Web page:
- NAME: Woodrow Wilson
- OCCUPATION: Educator, U.S. President
- BIRTH DATE: December 28, 1856
- DEATH DATE: February 03, 1924
- EDUCATION: Davidson College, College of New Jersey (now Princeton University), Law School of the University of Virginia, Johns Hopkins University, Bryn Mawr College, Wesleyan University
- PLACE OF BIRTH: Staunton, Virginia
- PLACE OF DEATH: Washington, D.C.
- Full Name: Thomas Woodrow Wilson
- AKA: Tommy Wilson
- AKA: Thomas Wilson
- AKA: Woodrow Wilson
Best Known For
Woodrow Wilson, the 28th U.S. resident, led America through World War I and crafted the Versailles Treaty's "Fourteen Points," the last of which was creating a League of Nations to ensure world peace. Wilson also created the Federal Reserve and signed the 19th Amendment, allowing women to vote.
Think you know about Biography?
Answer questions and see how you rank against other players.Play Now
Woodrow Wilson, born on December 28, 1856, in Staunton, Virginia, spent his youth in the South, as the son of a devout Presbyterian family, seeing the ravages of the Civil War and its aftermath. A dedicated scholar and enthusiastic orator, he earned multiple degrees before embarking on a university career. In a fast rise politically, he spent two years as governor of New Jersey before becoming the two-term 28th president of the United States in 1912. Wilson saw America through World War I,
"The government, which was designed for the people, has got into the hands of the bosses and their employers, the special interests. An invisible empire has been set up above the forms of democracy."
"There is no cause half so sacred as the cause of a people. There is no idea so uplifting as the idea of the service of humanity."
"If you want to make enemies, try to change something."
"America was established not to create wealth but to realize a vision, to realize an ideal - to discover and maintain liberty among men."
negotiating the Versailles Treaty and crafting a League of Nations, a precursor to the United Nations. He suffered his second stroke during the last year of his presidency and died three years after leaving office, on February 3, 1924, with sweeping reforms for the middle class, voting rights for women and precepts for world peace as his legacy.
Woodrow Wilson was born Thomas Woodrow Wilson on December 28, 1856, to Jessie Janet Woodrow and Joseph Ruggles Wilson, a Presbyterian minister. Tommy, as he was called in his youth, was the third of four children to grow up in the Wilsons' warm, studious and devout household. The family lived all over the South, moving from Staunton, Virginia to Augusta, Georgia in Tommy’s first year, to Columbia, South Carolina, in 1870, where Reverend Wilson taught at the Columbia Theological Seminary (he began teaching in Wilmington, North Carolina, in 1874).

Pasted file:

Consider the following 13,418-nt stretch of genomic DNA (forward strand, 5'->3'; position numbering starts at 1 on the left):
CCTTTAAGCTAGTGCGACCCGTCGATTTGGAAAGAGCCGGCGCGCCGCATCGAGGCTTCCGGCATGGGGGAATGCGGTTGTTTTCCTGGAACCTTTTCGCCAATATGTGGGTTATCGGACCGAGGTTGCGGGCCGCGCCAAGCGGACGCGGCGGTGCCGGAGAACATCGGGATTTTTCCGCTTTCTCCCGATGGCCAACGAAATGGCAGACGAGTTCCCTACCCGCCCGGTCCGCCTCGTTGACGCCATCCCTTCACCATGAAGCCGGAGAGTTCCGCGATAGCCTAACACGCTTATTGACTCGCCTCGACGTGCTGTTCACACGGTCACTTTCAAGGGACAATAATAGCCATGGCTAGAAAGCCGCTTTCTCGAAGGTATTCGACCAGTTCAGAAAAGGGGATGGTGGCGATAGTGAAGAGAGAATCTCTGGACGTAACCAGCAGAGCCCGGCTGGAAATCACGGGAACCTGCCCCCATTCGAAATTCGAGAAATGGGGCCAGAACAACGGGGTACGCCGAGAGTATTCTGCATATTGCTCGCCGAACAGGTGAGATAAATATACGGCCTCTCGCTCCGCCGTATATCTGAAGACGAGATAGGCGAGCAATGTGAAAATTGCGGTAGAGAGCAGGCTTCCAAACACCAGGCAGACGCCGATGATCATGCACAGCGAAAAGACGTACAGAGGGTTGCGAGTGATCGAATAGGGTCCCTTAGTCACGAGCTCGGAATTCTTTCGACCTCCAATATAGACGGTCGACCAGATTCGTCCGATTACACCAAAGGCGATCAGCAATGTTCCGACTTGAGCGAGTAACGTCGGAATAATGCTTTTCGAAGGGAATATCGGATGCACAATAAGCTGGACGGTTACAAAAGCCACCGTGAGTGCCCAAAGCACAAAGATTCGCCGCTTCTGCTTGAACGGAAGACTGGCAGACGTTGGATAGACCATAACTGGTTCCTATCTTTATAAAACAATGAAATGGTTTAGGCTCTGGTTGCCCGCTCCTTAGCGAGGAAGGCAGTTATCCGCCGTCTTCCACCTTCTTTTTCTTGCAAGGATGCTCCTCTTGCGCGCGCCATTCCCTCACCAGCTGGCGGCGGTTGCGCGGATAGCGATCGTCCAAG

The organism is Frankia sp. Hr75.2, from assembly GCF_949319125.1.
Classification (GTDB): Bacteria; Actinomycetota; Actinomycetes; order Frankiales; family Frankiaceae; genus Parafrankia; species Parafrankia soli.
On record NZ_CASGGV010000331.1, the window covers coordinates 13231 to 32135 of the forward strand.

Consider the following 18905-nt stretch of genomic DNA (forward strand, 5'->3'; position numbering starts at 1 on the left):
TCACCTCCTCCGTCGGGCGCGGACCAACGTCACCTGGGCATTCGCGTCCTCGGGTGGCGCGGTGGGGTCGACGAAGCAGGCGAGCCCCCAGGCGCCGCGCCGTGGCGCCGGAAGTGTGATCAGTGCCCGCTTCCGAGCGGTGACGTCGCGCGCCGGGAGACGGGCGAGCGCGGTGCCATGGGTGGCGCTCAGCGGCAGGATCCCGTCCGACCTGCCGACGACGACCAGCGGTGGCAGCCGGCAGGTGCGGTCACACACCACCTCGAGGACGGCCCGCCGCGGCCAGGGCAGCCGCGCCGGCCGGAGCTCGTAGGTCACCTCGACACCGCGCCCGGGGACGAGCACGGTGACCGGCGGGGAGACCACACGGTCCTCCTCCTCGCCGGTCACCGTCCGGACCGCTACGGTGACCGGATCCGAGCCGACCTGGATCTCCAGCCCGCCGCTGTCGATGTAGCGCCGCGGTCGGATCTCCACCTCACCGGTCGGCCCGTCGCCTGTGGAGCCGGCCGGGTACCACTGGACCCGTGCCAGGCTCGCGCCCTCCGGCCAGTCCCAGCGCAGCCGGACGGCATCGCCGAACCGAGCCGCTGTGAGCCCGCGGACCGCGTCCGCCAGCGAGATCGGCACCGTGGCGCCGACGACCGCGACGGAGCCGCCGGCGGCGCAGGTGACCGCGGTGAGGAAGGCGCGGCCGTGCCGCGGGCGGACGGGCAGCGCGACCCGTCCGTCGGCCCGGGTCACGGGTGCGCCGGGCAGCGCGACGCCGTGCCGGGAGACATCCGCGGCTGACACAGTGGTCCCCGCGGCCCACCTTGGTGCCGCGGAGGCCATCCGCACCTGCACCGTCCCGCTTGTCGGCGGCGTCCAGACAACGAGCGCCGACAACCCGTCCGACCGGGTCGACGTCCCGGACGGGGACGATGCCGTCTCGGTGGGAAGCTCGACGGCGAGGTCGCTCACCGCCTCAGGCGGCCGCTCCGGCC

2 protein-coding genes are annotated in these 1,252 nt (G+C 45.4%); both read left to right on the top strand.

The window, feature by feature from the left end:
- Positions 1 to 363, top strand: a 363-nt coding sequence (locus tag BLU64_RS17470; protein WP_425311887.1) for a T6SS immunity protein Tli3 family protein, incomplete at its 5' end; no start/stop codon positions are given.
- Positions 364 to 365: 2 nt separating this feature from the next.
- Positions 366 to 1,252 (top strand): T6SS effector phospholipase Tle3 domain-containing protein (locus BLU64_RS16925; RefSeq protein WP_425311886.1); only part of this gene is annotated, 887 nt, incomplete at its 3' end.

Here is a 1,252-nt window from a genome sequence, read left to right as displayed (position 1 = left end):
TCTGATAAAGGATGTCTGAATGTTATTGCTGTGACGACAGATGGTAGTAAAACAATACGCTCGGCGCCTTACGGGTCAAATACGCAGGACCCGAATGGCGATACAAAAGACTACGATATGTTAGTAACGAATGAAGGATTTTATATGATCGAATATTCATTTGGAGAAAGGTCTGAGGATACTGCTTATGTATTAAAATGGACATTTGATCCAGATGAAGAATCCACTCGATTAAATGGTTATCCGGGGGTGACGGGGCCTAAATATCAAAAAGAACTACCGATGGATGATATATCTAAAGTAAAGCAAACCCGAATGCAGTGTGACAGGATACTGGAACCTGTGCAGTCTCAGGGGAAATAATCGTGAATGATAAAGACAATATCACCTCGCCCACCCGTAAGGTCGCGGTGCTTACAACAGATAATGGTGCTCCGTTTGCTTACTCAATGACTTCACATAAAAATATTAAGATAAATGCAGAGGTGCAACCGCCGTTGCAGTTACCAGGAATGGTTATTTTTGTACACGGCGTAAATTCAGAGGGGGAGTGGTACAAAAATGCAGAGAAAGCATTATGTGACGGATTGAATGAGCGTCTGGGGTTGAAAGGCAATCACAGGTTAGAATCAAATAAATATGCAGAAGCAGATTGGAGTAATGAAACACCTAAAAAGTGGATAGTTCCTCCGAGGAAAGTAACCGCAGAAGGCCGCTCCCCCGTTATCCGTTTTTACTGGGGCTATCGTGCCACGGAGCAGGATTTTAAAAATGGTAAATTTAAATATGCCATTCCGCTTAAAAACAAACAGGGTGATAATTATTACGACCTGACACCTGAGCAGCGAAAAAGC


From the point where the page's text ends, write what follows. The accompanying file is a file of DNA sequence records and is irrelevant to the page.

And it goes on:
Witnessing the ravages of the Civil War up close, Reverend Wilson, a Northern transplant, adopted the Confederate cause, and his mother nursed wounded soldiers. Tommy saw Confederate president Jefferson Davis marche through Augusta in chains, and always remembered looking up into the face of the defeated General Robert E. Lee.
Less than stellar in school—scholars now think that Wilson had a form of dyslexia—Reverend Wilson rigorously trained his first son in oratory and debate, which became a particular passion for the boy. He enrolled at nearby Davidson College, but he transferred when his father got a job at Princeton (known as the College of New Jersey until 1896). Wilson went on to study law at the University of Virginia, and earned his Ph.D. in political science and history at Johns Hopkins University. His thesis, Congressional Government, was published, launching a university career, with appointments at Bryn Mawr and Wesleyan.
Wilson's dream job was a professorship at Princeton, which he achieved in 1890, becoming the university's 13th president in 1902. It was largely due to Wilson's efforts that the College of New Jersey evolved into the prestigious Princeton University. In addition to a focus on innovative curriculum upgrades, he was always voted the most popular teacher on campus, renowned for his caring demeanor and high ideals. But it was his oratory skill that brought him renown beyond the university setting. Wilson's first stroke occurred while at Princeton in May 1906, seriously threatening his life.
Political ambitions and university politics had transformed Wilson into a social Democrat, and he was tapped for the governorship of New Jersey in 1910. A determined reformer, his successes made him the darling of Progressives, and he was nominated as the Democratic presidential candidate on the New Freedom platform in 1912.
profile name: Woodrow Wilson profile occupation:
Sign in with Facebook to see how you and your friends are connected to famous icons.
Your Friends' Connections
Included In These Groups
Famous Irish-Americans 80 people in this group
When Swedish industrialist Alfred Nobel died in 1896, he left his fortune to create an annual series of prizes for the individuals who confer "the greatest benefit on mankind." The most prestigious of the awards is the Nobel Peace Prize. Historians believe Alfred Nobel wanted to award people who work for peace to compensate for his own role in inventing dynamite. Since its establishment, the prize has gone to many courageous individuals who have fought for peace and human rights around the world.
Nobel Peace Prize Winners 44 people in this group
Who Is On Your Money 17 people in this group